Christmas disguise might work for a while, making people forget all the
covert financial activities of companies, banks, captains of the
economy, government and who knows who else screwing America. Not to
forget the stock exchange - especially when the stock market collapsed and
wiped away people’s life savings. The president then approved the bailout of
the collapsed banks. That was nice. Really good samaritanly. With
taxpayer’s money of course. Well, with mine too. Didn't that happen around
My hand slides over the rough handle of .45 tucked in the
waistband of my Santa trousers. The gun once belonged to my
grandfather. He served in the army and got wounded in the Korean
War. He ended up in hospital, later to be discharged and sent home with a
veteran's pension. A few years later, just before another Christmas day he
received a notice that his entitlement was to be reduced significantly. Some
kind of retirement fund fraud, they explained to him.
For sure Christmas is the best time of the year.
Nothing wrong with Jesus and his hope and wish for a better life for ordinary
people. How nice and humane if you believe in that. Not me.
pull out the .45 and yell, "Hands up! Step back!"
four bank tellers behind the counter freeze. It’s quiet for a moment. The
jingle outside hums 'Bells on bob-tail ring Making spirits bright...'
just fucking money. Don't get shot on Christmas, your loved ones will be
devastated," I yell again.
don't want to harm any of the bank tellers, they are just ordinary slaves
- they only want to bring bread home at the end of the day.
hastily empty my Santa bag on the floor and throw it at the woman at the
counter, gun pointing at her. "Fill it up! Fast! The rest of you on the
women obey. The one dumping the cash into my bag is fast, despite her trembling
hands. Once done I wave at her to step back, hands in the air so that I can see
really goes unexpectedly well. Maybe because it's Christmas and Jesus watches
from Heaven. Who knows.
lift the bag, at least a couple of pounds. Maybe two to three hundred grand.
How nice. Expected, by the way, this time of the year. Before the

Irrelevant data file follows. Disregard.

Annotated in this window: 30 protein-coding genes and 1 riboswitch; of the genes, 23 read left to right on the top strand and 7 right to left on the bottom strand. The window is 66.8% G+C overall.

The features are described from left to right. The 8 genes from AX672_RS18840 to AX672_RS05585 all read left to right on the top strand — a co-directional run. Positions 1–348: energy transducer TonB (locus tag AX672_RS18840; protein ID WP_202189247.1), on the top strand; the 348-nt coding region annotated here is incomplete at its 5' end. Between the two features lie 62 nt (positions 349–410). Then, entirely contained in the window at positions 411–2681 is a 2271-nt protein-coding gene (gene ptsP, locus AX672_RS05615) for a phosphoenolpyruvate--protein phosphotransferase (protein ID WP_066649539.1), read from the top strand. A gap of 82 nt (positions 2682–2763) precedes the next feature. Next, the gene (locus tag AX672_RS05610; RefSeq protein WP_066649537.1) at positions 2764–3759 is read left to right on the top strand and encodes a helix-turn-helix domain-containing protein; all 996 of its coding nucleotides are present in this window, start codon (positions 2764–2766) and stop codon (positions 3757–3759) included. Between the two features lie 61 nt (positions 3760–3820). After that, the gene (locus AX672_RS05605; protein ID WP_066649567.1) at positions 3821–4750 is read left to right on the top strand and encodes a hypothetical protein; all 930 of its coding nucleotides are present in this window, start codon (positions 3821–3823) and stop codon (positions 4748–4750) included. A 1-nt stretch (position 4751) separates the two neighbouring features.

Armorguard comes to pick up the cash. Well, I'm Santa after all,
bringing joy and presents to others. Selfless. But this time - a
nice present for me.
wave the gun again, take a look at the guard squirming on the ground
beside the door. He will be okay, just a taser shock for Christmas. His
family will be happy that he is alive. Surviving such an ordeal will be like a
present to his family.
I take a
final look at the women, the guards and the hall. The Christmas tree in
the corner with its beautiful flashing lights, its gold star on the top
glistening like a huge diamond.
Christmas everyone," I shout and bolt for the revolving door.
Outside the snow has carpeted the footpath. The jingle of the speakers louder
now, "Through the fields
we go laughing all the way..."
in my Fiesta, I jump on the gas and keep jamming the pedal for the next eight
blocks until I reach the projects.
While feeling shielded by the dilapidated houses, the
thought pops into my mind: the first Christmas that will be merry.
The dream Christmas that I righteously deserve has arrived.
Garnet is an Australian fiction writer. Other works of his may be
found in periodicals, including Pulp Modern, Mystery Tribune,
Switchblade, Out of the Gutter, Mystery Weekly, The Dark
City Crime and Mystery Magazine, Storyteller, Needle in the Hay,
Literary Hatchet, Heather, Flash Fiction Offensive, Romance Magazine, and